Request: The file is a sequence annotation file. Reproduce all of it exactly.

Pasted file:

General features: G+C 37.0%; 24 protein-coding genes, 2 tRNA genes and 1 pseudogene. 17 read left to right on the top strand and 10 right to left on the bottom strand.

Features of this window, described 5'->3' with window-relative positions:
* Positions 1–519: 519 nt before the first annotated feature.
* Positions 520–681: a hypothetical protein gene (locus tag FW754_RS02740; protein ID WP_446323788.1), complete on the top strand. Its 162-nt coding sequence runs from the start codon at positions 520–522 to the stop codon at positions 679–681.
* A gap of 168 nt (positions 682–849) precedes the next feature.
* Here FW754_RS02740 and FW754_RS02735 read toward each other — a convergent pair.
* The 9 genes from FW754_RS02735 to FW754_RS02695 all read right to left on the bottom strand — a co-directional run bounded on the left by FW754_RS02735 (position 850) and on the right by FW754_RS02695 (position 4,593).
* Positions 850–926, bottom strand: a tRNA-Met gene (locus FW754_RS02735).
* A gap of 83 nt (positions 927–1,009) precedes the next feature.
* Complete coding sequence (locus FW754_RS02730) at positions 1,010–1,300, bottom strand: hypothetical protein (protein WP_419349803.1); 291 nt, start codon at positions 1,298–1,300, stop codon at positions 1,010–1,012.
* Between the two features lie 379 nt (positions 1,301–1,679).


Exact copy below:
General features: G+C 37.0%; 24 protein-coding genes, 2 tRNA genes and 1 pseudogene. 17 read left to right on the top strand and 10 right to left on the bottom strand.

Features of this window, described 5'->3' with window-relative positions:
* Positions 1–519: 519 nt before the first annotated feature.
* Positions 520–681: a hypothetical protein gene (locus tag FW754_RS02740; protein ID WP_446323788.1), complete on the top strand. Its 162-nt coding sequence runs from the start codon at positions 520–522 to the stop codon at positions 679–681.
* A gap of 168 nt (positions 682–849) precedes the next feature.
* Here FW754_RS02740 and FW754_RS02735 read toward each other — a convergent pair.
* The 9 genes from FW754_RS02735 to FW754_RS02695 all read right to left on the bottom strand — a co-directional run bounded on the left by FW754_RS02735 (position 850) and on the right by FW754_RS02695 (position 4,593).
* Positions 850–926, bottom strand: a tRNA-Met gene (locus FW754_RS02735).
* A gap of 83 nt (positions 927–1,009) precedes the next feature.
* Complete coding sequence (locus FW754_RS02730) at positions 1,010–1,300, bottom strand: hypothetical protein (protein WP_419349803.1); 291 nt, start codon at positions 1,298–1,300, stop codon at positions 1,010–1,012.
* Between the two features lie 379 nt (positions 1,301–1,679).